Exploring opportunities in agricultural technology

THE PUNCH Newspaper-Sulaiman Adenekan

Population growth, as well as peoples‘ desire to avoid waste, can generate business opportunities in the manufacturing of machinery needed for the production of processed food, which could be stored for long periods, industry insiders say.

The Chief Executive Officer, Hicmann Engineering Company, an agricultural technology design and fabricating company, Mr. Ishola Adekunle, says machines for automation are needed even by small players involved in the mass production of food.

For instance, he says agricultural technology can be used in processing rice, from harvesting to the threshing machine used after harvesting, to the winnower that removes the shaft and the apparatus that parboils the finished product. Other foods that can be processed include beans, cassava flour, cassava starch, garri, fufu and tapioca.

”The business is profitable, if only the government can give us the necessary support, as obtained in other countries,” he said.

Acquiring the knowledge to establish and run a manufacturing business is the first step, he says. This wisdom can be gained either formally or informally, according to him.

A welding machine, grinder, drilling machine, milling machine, chipping machine are needed, as well as a specialist who can operate the gear.

He says the capital required to start at a small scale level is N100, 000 and about five staffs are needed to run the company. At a medium-scale level, he says about N10m will be required to start the business, adding that about N1bn will be required to operate at a large scale level.

About 10 by 20 ft of land space is required to start at a cottage level, he says, adding that as the business expands, the space can be increased to one or two plots of land to operate at a small scale level.

He says the business is profitable, but that the manager of the business must be creative and keeps thinking of how to sustain the business, because it is a contract-related business, so as not to be stranded when there will be no contract at hand.

He says the prices of the fabricated agricultural machines are determined by the capacity of the machine, which is a function of the quantity of the final product to be produced by the machine.

He says, ”For instance a garri processing plant of 500 kg for the complete processing machine which will involve about seven machines will cost about N700, 000. While a rice processing machine that will destone the rice will cost N300, 000.”

He says the public perceives locally fabricated machines as inferior to the imported ones’ because of the finishes. But he says those fabricated in Nigeria are high-quality items designed to stand the test of time.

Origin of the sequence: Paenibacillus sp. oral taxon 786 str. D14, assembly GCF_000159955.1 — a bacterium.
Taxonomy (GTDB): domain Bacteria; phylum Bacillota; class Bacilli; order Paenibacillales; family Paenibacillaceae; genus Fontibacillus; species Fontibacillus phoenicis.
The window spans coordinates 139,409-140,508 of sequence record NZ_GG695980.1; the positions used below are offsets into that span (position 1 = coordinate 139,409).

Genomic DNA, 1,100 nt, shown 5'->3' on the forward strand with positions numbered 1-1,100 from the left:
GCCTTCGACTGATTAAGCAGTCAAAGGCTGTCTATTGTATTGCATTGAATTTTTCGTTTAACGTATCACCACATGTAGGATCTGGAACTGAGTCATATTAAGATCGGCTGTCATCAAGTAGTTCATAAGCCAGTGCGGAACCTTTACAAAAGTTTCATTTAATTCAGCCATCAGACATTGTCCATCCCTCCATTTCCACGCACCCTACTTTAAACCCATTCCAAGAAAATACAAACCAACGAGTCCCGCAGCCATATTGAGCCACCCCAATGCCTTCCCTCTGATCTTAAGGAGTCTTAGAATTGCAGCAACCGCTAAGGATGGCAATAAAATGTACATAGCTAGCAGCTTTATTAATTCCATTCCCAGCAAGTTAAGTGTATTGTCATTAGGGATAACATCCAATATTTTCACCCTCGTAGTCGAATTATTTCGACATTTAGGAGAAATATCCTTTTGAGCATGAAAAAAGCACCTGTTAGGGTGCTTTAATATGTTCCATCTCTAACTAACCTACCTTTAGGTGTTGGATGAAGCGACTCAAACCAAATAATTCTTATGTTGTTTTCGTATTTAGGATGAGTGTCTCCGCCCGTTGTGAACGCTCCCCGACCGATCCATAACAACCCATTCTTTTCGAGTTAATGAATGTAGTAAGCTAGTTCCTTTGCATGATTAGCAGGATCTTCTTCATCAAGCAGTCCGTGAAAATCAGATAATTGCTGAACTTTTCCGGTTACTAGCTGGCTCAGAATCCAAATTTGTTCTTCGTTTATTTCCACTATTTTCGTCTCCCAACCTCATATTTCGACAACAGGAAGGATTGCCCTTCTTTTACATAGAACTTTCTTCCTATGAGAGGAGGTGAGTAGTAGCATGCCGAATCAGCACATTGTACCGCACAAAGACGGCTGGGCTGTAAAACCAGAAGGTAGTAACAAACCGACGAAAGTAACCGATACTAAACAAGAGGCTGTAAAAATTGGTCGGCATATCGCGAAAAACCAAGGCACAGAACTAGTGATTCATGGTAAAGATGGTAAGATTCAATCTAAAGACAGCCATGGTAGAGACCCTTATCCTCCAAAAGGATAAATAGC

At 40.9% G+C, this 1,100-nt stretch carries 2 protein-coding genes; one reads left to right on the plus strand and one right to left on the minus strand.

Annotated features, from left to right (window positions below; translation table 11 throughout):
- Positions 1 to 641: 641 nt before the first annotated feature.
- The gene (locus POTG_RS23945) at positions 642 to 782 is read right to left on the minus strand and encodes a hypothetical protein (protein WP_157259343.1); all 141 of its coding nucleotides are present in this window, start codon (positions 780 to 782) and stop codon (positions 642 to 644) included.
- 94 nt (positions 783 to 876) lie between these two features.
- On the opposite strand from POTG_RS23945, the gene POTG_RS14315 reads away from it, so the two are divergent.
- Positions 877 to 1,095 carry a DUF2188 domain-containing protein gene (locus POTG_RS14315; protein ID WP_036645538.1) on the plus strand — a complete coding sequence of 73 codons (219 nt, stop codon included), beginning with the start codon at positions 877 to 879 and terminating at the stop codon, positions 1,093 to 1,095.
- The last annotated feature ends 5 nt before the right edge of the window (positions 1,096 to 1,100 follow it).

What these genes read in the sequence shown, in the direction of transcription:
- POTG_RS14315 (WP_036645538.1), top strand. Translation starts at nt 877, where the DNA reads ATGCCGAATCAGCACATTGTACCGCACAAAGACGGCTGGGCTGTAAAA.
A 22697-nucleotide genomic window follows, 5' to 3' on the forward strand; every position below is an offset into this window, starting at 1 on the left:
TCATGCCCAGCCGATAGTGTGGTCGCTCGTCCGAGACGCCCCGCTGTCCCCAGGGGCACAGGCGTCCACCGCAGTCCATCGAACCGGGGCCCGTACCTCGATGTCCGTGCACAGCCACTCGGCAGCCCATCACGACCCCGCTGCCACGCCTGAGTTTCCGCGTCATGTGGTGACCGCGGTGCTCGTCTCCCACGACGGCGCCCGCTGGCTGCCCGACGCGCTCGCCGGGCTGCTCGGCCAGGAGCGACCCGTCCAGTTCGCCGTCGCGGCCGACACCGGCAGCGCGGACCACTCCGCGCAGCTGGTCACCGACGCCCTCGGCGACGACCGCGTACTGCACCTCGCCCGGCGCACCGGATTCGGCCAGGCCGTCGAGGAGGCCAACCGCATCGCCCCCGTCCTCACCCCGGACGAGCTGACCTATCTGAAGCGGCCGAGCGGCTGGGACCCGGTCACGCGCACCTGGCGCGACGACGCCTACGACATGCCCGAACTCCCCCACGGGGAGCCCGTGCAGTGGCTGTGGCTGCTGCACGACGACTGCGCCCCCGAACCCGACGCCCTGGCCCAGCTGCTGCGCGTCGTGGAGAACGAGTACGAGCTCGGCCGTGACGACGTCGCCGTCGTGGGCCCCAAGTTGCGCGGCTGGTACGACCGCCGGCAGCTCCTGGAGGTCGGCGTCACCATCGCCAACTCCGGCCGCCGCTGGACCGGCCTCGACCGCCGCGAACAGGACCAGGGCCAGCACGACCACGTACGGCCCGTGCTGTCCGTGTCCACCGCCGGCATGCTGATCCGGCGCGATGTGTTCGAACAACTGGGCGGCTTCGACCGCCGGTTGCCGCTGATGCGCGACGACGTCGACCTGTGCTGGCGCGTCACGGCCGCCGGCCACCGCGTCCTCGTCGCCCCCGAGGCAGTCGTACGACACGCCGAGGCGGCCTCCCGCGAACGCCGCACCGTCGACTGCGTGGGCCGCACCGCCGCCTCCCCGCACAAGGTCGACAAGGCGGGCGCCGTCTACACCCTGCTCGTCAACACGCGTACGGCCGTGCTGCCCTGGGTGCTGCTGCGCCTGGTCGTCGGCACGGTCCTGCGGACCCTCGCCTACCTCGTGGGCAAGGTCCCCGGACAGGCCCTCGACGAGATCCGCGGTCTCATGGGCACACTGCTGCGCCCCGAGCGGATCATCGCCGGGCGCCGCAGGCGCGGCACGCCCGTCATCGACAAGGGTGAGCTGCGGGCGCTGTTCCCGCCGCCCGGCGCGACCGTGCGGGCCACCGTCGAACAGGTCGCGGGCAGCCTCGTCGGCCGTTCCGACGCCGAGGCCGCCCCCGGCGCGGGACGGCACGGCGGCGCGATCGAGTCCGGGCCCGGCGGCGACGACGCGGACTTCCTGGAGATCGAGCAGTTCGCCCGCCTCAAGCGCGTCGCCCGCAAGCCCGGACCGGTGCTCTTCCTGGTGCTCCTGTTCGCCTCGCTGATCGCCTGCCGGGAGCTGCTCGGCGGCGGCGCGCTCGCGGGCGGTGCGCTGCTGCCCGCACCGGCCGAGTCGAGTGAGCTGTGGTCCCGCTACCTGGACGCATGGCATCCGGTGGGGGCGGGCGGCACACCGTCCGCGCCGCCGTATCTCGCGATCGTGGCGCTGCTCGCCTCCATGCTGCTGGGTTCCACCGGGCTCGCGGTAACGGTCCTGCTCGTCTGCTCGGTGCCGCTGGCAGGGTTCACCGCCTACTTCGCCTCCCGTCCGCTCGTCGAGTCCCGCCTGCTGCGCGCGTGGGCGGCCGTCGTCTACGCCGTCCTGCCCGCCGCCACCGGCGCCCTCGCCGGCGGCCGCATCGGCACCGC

He says local operators are facing a lot of challenges that makes them less competitive. Poor power supply, multiple taxation, space and and a lack skilled labour hinder Nigerian companies against their foreign counterparts, many of which operate under a conducive environment and enjoy subsidy from their government, according to Adekunle.

On the life span of the locally manufactured machine; he says for example, a garri fryer can last up to 20 years or more, as it is fabricated with stainless steel material which does not rust.

He says the locally produced machines are exported out of the country, citing the example of a Multi Drum Dryer machine, a multi-purpose drying system that can be used to produce cassava flour, fufu, starch, garri and some other granular products that is being exported to Ghana and Ivory Coast.

He says the price of the small multi-purpose dryer is N250, 000, while the medium size costs N420, 000 and the large size costs N650, 000.

On the sourcing of the raw material, he says they normally source their raw materials form Owode Onirin, Orile area of Lagos State.

He says the umbrella association for the local operators is called the Agricultural Machinery and Equipment Fabricators of Nigeria, while the government agency that regulates the activities of the operators is called the National Center for Agricultural Mechanisation in Ilorin, Kwara State.

Speaking in the same vein, the Chief Engineer, Edo State Agricultural Development Programme, Mr. Babatunde Abdulkareem, says indigenous technology is the best for the agricultural development of any nation.

He says about N100m capital with an average of 30 to 50 staff is required to establish a medium-scale agricultural technology fabricating company, adding that one acre of land will be enough to for such business.

He says that the business is profitable and has a huge potential, as Nigeria is blessed with population which automatically translates into market opportunities for potential investors.

According to Abdulkareem, the challenges facing the business include lack of deliberate policy by the government, lack of bank support and availability of raw material for the development of the sector.

He says most of machine fabricators use scraps, as the cost of raw materials are expensive, which makes finished machines unaffordable to most farmers. The equipment fabricators only produce on the request of the buyers because they cannot tie the capital down to fabricate the machines on a mass scale.

He urged the government to give the necessary support to the sector to engender the development of agriculture in the country.


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